Many debates have taken place about the help for France. There were many who opposed it, because of the need of defending their own coasts, and that they would do better to make terms with the English without irritating them by these forces, quoting an old proverb: Peace with England and war with all the world; the French disqualified themselves for the help by their assistance to the Dutch. Others thought that they should grant the help on condition of the withdrawal of the pensions to the Dutch. Others said that it behoved his Majesty, as the foremost king in the world, to assist a friendly Catholic monarch attacked by heretics, the common enemies. If they made an agreement with the French, they would not keep their engagements and so they would gain nothing by the help. They have decided to give the help and made arrangements. I am sure there will be no conditions, but it may be that the Count of Olivares has a good understanding with the Cardinal Richelieu.
Don Federico di Toledo has gone to Coruna. He will have the squadron of Don Antonio di Ochendo and that of Don Francesco d'Alevado. There will be about 22 large ships and other small ones for which they have a name of their own, bissacine zabre, propelled by oars. They will number twenty, commanded by Captain Riviera. Another squadron will join the fourth fleet, which they reckon will consist of 46 large ships and 20 small ones, all well armed. They will be provisioned for the whole time of their stay and return. The Duke of Guise will have the command, and they will be auxiliaries.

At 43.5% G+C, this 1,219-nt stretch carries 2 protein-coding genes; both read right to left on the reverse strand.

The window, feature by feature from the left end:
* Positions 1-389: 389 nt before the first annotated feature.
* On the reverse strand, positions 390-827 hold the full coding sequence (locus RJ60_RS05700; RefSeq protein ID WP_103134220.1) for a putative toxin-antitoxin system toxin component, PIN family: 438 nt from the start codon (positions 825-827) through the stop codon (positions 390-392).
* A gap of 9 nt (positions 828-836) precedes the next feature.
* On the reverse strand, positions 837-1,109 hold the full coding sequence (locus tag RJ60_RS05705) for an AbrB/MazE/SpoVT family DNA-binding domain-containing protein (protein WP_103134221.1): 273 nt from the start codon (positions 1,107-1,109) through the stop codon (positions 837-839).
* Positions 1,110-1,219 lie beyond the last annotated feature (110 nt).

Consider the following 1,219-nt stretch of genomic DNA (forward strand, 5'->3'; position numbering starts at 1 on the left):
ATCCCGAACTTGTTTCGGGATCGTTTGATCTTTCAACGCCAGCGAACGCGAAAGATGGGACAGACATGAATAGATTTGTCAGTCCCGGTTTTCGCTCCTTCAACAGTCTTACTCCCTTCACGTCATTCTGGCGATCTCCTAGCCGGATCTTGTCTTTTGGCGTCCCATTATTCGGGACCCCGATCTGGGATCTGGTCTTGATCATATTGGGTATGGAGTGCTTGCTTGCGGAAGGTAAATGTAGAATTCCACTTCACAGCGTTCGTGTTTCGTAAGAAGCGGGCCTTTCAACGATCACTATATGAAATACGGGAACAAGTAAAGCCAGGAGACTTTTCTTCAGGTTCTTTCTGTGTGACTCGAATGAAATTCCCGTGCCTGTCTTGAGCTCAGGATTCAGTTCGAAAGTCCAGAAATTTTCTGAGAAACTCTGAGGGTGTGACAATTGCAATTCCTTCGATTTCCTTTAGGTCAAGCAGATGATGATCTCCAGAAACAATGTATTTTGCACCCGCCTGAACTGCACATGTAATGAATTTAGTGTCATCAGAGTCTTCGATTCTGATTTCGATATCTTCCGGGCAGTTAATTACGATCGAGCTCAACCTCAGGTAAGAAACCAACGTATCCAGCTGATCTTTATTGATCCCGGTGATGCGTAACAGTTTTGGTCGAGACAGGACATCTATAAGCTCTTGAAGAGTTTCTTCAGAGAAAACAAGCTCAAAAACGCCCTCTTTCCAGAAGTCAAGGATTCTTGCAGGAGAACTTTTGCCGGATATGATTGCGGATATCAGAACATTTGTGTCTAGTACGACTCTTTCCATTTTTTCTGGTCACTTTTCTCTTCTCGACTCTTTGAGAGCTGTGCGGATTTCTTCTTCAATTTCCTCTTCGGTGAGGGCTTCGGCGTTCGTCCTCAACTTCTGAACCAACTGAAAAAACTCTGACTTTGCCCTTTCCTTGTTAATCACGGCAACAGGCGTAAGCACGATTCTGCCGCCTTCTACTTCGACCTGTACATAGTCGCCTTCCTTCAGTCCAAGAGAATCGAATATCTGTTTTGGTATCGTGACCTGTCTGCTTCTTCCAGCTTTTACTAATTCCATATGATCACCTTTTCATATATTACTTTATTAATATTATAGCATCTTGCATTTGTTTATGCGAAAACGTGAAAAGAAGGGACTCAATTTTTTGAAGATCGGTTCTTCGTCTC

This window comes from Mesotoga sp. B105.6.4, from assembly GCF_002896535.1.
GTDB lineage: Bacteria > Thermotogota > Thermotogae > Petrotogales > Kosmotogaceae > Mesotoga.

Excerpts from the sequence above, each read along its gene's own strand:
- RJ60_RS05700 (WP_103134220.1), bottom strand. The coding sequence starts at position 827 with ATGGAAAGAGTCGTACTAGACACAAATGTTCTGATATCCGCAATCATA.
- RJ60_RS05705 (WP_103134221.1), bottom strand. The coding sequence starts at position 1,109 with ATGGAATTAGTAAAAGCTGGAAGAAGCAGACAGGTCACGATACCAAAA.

Madrid, the 20th September, 1627.
[Italian; the part in italics deciphered.]
Sept. 20.
Cinque Savii
alla
Mercanzia,
vol. 147.
Venetian
Archives.
487. The petition presented by the English merchants, John Plomonton, John Opson, Richard Gresuel and Alfred Boniton, may be summed up under three heads, (1) to grant an appeal to twenty Sages of the Senate against the judgment against them at Zante and Cephalonia for nearly 10,000 reals for some agreement made between them and the Flemings about currants, (2) that their deposit of 4,000 reals be not disturbed and (3) that they be allowed to trade in those islands as heretofore.
We find that these English made an agreement to supply the Flemish ships with a quantity of currants at a certain fixed price, and they were condemned at Zante in their absence to 4,000 reals, being told that if they deposited that sum in twenty days they could continue to trade. At Cephalonia for the same cause 375 thousand of currants were confiscated, valued at 8 reals the thousand. Although we see that operations of this nature cause grave prejudice to the poor inhabitants by stopping competition and so keeping the price down, yet in gratification of this nation we think your Serenity should grant the petition for an appeal to the Senate and direct the Rectors not to touch the money deposited, so that the money may be ready, whatever the judgment. We also think you might grant them leave to continue to trade upon the deposit or pledge of the value of the currants confiscated, because since your Excellencies receive duties amounting to 64,000 ducats a year in those islands from currants, we think it advisable to grant every facility to merchants to come and take them, and this nation in particular.
Dona Moresini,Savii.
Paulo Basadonna,
Domenico Thiepolo,
Andrea Dolfin,
Agostin Bembo,
[Italian.]